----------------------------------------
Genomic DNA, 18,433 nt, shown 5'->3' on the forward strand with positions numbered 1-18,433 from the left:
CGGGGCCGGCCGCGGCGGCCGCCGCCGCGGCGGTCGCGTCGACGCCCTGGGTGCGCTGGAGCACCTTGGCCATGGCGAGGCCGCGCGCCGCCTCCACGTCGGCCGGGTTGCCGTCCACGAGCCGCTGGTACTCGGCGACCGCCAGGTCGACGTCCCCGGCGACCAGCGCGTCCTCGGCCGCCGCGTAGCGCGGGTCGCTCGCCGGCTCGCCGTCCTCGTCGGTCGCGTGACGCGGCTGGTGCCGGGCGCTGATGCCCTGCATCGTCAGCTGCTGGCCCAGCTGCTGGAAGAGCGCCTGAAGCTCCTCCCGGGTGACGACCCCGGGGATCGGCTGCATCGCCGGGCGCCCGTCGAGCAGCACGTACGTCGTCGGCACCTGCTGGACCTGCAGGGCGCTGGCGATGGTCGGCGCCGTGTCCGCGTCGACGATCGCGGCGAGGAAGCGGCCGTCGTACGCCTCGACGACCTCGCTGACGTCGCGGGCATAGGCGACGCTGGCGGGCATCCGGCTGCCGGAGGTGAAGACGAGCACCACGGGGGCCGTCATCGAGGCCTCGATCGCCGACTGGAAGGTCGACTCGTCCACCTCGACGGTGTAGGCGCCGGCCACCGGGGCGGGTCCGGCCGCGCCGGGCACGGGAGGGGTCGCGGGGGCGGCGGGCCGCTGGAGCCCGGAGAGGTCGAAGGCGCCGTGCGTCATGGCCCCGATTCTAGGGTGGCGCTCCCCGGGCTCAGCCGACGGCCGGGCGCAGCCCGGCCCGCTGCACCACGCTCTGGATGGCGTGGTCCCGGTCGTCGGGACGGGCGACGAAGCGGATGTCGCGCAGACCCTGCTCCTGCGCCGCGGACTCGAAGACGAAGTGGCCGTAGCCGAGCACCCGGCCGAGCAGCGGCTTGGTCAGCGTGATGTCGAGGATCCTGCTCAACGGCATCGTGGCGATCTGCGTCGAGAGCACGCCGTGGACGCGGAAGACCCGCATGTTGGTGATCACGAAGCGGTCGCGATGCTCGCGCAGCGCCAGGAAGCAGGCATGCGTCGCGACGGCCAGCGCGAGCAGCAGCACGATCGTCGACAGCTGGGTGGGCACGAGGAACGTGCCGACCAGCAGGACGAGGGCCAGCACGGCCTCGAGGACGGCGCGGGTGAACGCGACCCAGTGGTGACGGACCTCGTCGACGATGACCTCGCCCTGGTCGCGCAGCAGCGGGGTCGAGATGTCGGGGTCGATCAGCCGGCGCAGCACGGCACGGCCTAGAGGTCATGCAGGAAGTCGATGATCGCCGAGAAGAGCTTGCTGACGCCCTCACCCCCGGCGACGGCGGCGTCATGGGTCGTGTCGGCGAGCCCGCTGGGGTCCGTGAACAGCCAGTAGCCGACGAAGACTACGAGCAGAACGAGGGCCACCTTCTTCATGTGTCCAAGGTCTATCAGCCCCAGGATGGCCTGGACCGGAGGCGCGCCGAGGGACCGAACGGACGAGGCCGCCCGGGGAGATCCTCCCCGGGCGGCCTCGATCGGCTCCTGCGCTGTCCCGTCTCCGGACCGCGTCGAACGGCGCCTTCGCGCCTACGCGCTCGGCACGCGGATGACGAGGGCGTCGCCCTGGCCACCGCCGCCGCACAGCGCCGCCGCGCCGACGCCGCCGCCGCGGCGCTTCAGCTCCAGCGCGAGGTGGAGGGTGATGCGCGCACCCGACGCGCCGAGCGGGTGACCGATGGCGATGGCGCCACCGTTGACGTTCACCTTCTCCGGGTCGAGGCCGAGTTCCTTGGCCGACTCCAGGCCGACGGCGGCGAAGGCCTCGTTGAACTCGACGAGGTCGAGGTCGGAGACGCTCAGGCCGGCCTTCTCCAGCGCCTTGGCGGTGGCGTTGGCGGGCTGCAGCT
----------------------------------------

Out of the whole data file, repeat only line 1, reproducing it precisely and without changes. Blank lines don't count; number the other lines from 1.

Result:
Genomic DNA, 18,433 nt, shown 5'->3' on the forward strand with positions numbered 1-18,433 from the left: